US Politiocs have Changed Their Stance on the War on Drugs

According to a CBS news report, politicians’ stance on the War on Drugs has changed dramatically, particularly during the years of the Obama administration.  At a United Nations summit on drug policy, US representatives were notably subdued, a change from the table-thumping demands that other countries should follow the US’s super-tough stance on drug law enforcement that characterized the past. At least, that’s what Diederik Lohman of Human Rights Watch says he noticed most.

Some ideas were too radical for the US representatives

Some of the interventions suggested were radical enough for US delegates to refrain from supporting them. For example, the Canadian concept of safe injection sites was not supported by the US delegation, and neither was the Swiss idea of heroin-assisted treatment. But the group from the US did provide support for the public health emphasis that was incorporated into the resulting UN resolution.

Has Drug War Failure Subdued Politicians?

Lohman says that the US attitude was very middle of the road and that on the whole the US delegates acted as bystanders rather than thought leaders. It’s possible that the widespread publicity pointing towards the complete failure of the War on Drugs, a term first coined in the US, is leading to this subdued approach.

Back at home in the US, many politicians have been outspoken about the need for a different strategy, a phenomenon that appears to be prevalent all the way up to the Oval Office. With nothing other than an abysmal policy failure to bring to the table at the UN, it’s perhaps little wonder that the delegation seemed subdued.

What high level US politicians are saying about the War on Drugs

Criticism for the War on Drugs has entered the mainstream, with President Obama saying that the attitude towards addiction treatment as a ‘soft option’ for people who should have been arrested and charged needs to change. And the new distaste for the old and pointless War on Drugs isn’t just a phenomenon among Democrats. Republicans are also saying that better solutions for America’s drug problem need to be explored.

Public officials, including police chiefs are also speaking out, labelling the War on Drugs as an absolute failure. But to date, it’s all talk and no action. Policies have not changed, and no real reforms have been implemented. Much as was seen at the UN, most officials that would have the power to bring these reforms about are keeping a low profile, almost as if they were adopting a “wait and see” attitude.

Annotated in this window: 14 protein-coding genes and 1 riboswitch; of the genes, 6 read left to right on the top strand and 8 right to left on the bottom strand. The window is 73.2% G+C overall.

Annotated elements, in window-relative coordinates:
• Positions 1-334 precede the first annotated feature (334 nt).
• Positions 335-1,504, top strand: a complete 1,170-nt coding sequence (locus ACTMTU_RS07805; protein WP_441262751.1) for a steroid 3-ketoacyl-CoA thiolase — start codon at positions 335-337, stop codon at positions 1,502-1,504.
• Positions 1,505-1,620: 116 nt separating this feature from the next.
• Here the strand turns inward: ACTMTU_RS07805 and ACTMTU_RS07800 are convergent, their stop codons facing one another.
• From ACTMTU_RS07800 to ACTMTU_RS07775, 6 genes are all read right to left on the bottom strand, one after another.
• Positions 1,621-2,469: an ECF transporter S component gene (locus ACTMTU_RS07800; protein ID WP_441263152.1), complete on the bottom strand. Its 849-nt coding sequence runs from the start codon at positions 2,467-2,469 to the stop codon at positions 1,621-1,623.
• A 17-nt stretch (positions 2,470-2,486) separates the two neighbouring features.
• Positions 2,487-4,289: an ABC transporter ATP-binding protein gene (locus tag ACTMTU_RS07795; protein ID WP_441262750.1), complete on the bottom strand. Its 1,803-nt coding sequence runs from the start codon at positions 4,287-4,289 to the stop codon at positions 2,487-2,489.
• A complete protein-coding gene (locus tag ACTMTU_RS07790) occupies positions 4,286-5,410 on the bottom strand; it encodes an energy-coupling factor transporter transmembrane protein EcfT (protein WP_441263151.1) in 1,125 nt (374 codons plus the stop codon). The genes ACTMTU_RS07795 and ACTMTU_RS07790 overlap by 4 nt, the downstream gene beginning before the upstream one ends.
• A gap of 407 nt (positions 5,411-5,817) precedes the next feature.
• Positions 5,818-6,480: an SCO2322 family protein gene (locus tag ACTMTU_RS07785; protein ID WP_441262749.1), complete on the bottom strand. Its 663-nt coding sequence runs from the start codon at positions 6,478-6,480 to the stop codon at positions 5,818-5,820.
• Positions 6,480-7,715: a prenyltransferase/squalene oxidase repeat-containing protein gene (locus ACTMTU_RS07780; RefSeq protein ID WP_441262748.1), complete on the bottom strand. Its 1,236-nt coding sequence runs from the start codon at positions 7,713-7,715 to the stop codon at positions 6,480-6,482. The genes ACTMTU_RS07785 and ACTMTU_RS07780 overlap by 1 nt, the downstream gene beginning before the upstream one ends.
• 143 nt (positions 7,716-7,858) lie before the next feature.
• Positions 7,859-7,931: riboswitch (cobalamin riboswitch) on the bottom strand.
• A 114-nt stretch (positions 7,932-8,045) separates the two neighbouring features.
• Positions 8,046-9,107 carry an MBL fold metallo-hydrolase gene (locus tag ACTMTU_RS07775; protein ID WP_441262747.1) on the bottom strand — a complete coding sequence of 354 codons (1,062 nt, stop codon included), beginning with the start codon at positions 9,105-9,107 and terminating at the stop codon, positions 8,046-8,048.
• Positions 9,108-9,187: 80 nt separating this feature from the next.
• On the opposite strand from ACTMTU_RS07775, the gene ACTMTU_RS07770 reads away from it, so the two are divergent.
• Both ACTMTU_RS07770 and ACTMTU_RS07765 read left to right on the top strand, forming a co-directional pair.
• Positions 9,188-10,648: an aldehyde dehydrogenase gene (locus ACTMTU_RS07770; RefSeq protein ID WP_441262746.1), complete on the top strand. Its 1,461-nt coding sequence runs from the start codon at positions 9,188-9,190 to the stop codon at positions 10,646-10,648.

At local level, there have been changes

While the top movers and shakers haven’t moved towards reform yet, many local governments are taking up the challenge. Law enforcement officials and emergency personnel are being armed with naloxone, an opioid antidote that could safe overdose victims. Safe injection sites have even been proposed for Seattle, San Francisco and New York City and special drug courts that offer rehabilitation as an alternative for drug addicts are among the reforms. In Seattle, the Law Enforcement Assisted Diversion (LEAD) program is offering accommodation, training and social services to non-violent lawbreakers including drug offenders.

But despite Obama’s highly publicised early release of crack cocaine users in March, nothing fundamental has changed at national level. The framework that supports the War on Drugs has not even begun to be dismantled, and all the well-intentioned but misguided legislation that supports it still stands.

Both electoral candidates are toying with the issue. Both Trump, known to once have said that the war on drugs could only be won through legalization, and Clinton, a once outspoken advocate for the War on Drugs, say that they support the right of states to legalize. Whether either candidate would be bold enough to take action once in office, remains to be seen.

Is a ‘white’ problem upping the ante?

There are those who say that the publicity given to opioid overdoses, a problem that affects white people more than previous drug-related hot-potatoes may be contributing to the softened attitude. Then there is the medical marijuana lobby, with referendum results pointing towards widespread public support for the legalization of medical and even recreational marijuana.

It is possible that politicians are paying lip-service to War on Drugs’ failure, particularly with an election on the horizon, but the reduction of a problem that is a massive drain on government budgets, the legal system and penal system must surely be at the back of their minds.

Making haste slowly

The War on Drugs, once a political favorite is rapidly becoming a political pariah, the ugly mutt nobody wants but isn’t sure what to do with. Change is inevitable, but it isn’t going to happen fast. So, at a snail’s pace we hasten towards reform and more humane drug laws as we face a drugs crisis of epic proportions that, ironically, was fed and created by the War on Drugs.